Storytelling is an effective coaching technique, but it is rarely used in project management. Fortunately, the history of mankind is replete with wonderful examples of projects delivered by individuals who lived long before project management as we know it was born, so we can learn from their mistakes.
One of the notable PMs from the past was Hercules, a guy from Ancient Greece. In his late teens, when offered a choice between a pleasant and easy life and a severe but glorious life of a PM, he chose the latter, and his name went down in history primarily due to the success of his Twelve Projects, a.k.a. “The Twelve Labours of Hercules.” The Fifth Project of Hercules represents a notable business case that I would suggest all PM enthusiasts to consider and use for coaching and self-improvement purposes.
According to unconfirmed sources, Hercules was assigned by King Eurystheus to clean the stables belonging to King Augeas. The challenge was that the stables, frequented by over 1000 cattle, had not been cleaned in over 30 years, and Eurystheus wanted to have the job done within one day – an unreasonable requirement that all PMs have to deal with once in a while.
Had Hercules been a regular PM, he would have started the project with a proper assessment, which would immediately demonstrate that he needed more time and more people; i.e. Hercules would have failed.
Instead, Hercules, who according to the same sources, was not certified nor had any formal PM training, looked at the challenge from the opposite side – and started with
the most important question that every PM must answer before the project even starts: What is the ultimate reason for doing this project?
Moreover, Hercules realized that there are usually two reasons for everything, and hence two goals for every project: the good one and the real one. He figured out that for Eurystheus and Augeus those were: (a) to clean up some real estate space, and (b) to humiliate Hercules.
To achieve the first and avoid the second, in the absence of clear budget, quality acceptance procedure and any HSSE standards, Hercules came up with a brilliant implementation solution: He tore down two walls on the opposite sides of the cattle yard and rerouted two nearby rivers through the stable, clearing out the dung as per the assignment.
Hercules was successful in the key PM role – finding the most effective solution to deliver the scope of work within the boundaries of the triple constraint. However, there is more to project success, but Hercules has missed a few things there.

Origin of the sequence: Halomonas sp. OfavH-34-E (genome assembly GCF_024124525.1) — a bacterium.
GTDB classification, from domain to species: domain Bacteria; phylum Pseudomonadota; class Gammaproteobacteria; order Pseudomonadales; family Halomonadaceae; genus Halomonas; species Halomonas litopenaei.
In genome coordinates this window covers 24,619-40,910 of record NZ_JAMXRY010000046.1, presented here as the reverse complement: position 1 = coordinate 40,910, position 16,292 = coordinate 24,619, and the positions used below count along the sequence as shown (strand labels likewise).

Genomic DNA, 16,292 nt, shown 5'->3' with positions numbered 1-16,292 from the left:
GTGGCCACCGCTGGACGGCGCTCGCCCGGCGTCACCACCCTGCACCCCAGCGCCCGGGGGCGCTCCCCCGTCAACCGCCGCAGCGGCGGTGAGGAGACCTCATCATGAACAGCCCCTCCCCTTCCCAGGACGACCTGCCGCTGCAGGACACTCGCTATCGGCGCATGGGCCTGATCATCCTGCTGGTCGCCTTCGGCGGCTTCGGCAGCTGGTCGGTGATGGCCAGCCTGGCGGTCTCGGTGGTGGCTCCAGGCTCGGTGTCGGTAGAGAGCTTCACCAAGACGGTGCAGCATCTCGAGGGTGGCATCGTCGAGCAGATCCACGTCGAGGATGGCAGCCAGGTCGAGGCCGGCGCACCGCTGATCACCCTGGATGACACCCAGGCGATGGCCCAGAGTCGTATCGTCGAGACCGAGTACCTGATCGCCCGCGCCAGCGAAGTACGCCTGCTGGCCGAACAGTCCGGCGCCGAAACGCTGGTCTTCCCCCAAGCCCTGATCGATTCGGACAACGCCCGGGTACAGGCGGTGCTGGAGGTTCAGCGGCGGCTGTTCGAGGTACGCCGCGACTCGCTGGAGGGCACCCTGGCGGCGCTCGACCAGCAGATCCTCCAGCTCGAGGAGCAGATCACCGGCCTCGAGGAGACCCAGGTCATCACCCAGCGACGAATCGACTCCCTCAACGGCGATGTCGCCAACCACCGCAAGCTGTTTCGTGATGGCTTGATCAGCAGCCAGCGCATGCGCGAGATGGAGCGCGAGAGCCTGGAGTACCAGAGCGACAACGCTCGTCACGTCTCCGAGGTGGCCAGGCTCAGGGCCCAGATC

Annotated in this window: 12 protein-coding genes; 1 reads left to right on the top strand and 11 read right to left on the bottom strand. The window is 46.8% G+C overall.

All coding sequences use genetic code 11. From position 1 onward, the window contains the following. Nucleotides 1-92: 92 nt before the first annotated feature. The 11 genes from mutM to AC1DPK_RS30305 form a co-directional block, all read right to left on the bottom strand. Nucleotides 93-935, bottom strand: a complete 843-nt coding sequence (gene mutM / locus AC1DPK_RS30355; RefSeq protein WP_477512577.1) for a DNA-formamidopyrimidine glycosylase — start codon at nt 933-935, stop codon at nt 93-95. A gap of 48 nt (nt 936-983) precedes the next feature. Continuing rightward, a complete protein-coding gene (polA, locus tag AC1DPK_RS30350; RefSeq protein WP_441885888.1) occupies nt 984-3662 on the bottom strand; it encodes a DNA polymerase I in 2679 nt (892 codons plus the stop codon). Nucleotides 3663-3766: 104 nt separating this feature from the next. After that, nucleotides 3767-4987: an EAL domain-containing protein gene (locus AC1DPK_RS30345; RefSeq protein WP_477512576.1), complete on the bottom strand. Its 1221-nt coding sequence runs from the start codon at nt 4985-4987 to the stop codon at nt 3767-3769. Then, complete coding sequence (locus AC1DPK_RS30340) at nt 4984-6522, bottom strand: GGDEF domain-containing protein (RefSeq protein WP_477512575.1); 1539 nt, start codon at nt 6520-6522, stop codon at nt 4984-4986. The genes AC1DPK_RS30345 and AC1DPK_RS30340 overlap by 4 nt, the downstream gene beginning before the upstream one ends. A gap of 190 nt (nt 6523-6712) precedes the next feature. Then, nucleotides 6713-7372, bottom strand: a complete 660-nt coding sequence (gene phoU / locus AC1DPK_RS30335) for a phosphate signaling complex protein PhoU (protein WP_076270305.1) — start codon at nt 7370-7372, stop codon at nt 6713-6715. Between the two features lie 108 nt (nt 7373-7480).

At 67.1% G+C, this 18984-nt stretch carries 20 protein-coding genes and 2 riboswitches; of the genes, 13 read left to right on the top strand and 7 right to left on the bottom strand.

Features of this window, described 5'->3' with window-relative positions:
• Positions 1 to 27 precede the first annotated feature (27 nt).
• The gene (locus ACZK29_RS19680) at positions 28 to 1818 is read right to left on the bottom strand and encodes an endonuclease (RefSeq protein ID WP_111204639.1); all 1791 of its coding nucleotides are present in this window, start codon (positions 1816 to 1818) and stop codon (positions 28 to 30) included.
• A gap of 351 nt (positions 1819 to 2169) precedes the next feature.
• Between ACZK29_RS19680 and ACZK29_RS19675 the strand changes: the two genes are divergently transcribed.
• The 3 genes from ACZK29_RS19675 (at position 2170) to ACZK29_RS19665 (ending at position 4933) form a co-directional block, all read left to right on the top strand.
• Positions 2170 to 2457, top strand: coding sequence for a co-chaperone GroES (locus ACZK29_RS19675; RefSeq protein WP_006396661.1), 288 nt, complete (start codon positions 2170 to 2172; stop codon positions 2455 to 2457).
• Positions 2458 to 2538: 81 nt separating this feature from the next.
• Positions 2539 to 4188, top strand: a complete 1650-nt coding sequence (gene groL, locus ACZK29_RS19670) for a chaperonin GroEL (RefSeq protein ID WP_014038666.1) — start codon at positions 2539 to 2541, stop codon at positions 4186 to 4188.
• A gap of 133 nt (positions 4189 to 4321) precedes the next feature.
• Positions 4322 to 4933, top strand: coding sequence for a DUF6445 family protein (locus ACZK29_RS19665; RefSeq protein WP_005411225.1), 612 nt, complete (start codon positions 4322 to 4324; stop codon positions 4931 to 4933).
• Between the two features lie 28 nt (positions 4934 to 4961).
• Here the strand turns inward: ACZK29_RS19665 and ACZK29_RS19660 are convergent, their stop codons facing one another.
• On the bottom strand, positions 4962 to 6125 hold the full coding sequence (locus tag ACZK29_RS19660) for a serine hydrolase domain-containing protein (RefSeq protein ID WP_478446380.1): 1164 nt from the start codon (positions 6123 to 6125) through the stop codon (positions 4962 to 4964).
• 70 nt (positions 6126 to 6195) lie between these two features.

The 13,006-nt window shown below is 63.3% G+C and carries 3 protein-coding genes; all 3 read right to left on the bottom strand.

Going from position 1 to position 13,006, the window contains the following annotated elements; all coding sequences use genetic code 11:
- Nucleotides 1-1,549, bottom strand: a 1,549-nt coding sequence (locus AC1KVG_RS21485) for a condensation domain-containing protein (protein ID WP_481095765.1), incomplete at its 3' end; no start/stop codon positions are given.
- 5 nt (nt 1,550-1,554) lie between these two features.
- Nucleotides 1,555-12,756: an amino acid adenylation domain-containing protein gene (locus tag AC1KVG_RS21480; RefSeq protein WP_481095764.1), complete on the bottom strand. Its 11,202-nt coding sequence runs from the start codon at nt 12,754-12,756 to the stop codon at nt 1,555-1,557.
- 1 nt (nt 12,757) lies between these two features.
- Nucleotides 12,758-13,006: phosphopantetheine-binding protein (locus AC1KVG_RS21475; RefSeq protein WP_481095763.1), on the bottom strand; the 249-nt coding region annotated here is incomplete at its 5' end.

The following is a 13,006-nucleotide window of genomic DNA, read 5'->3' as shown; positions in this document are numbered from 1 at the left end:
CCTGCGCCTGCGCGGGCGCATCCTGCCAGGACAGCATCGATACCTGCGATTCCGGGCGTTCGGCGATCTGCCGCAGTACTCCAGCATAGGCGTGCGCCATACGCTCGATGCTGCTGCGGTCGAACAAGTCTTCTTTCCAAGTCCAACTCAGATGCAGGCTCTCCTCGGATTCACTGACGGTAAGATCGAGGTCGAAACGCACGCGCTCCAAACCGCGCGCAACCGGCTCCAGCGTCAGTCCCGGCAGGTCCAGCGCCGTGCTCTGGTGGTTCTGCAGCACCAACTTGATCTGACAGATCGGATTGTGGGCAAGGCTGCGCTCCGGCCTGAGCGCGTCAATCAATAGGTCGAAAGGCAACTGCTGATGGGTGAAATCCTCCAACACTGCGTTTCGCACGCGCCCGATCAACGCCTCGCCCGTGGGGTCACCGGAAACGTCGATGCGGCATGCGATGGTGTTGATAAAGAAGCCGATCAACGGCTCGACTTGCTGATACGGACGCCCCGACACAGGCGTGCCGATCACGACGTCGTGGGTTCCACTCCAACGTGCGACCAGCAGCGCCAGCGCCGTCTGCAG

While looking at the ultimate project goal, he should as well have analyzed his own goals (the good one and the real one) and made sure that they were aligned with the Sponsor’s expectations. In Hercules’s case, he needed his projects completed as part of penal labour he had been sentenced to for a heinous crime committed before he decided to become a PM. Thus, he should have made a clear paction with Eurystheus as for what was counted as penal labour and what was not.
As Hercules, carried away by the excitement of the project implementation, had overlooked this part, Eurystheus, the Sponsor, accused Hercules of doing this project for money (and not as part of his penal labour), while Augeus, the assumed Orderer, insisted on the opposite and refused to pay the promised fee.
Supported by a project team member, Hercules tried to fight his case in court but was expelled from the country. However, several years down the road, Hercules returned, gave the entire kingdom to that very project member who had supported him, and founded the Olympic Games as a way to celebrate his ultimate victory and keep the team engaged. The use of positive reinforcement was yet another indication that Hercules was a good leader, albeit in the process he had to slay Augeus, the former Orderer – something that we PMs should avoid doing.
To sum it up, to be a successful PM, one must have a clear understanding of the good and the real goals of all key stakeholders, perceive their expectations, build good relationships, and then come up with the most effective way to meet the expectations and achieve the goals. Good communication and leadership skills, as well as some legal literacy, are important traits for every PM to have on the way to PM 2.0.
Everything else is spelled out in the PMBoK, which the PM should pass on to the team and let them take care of the minor details.To be the first to know, follow COLLECTIVER on these social networks: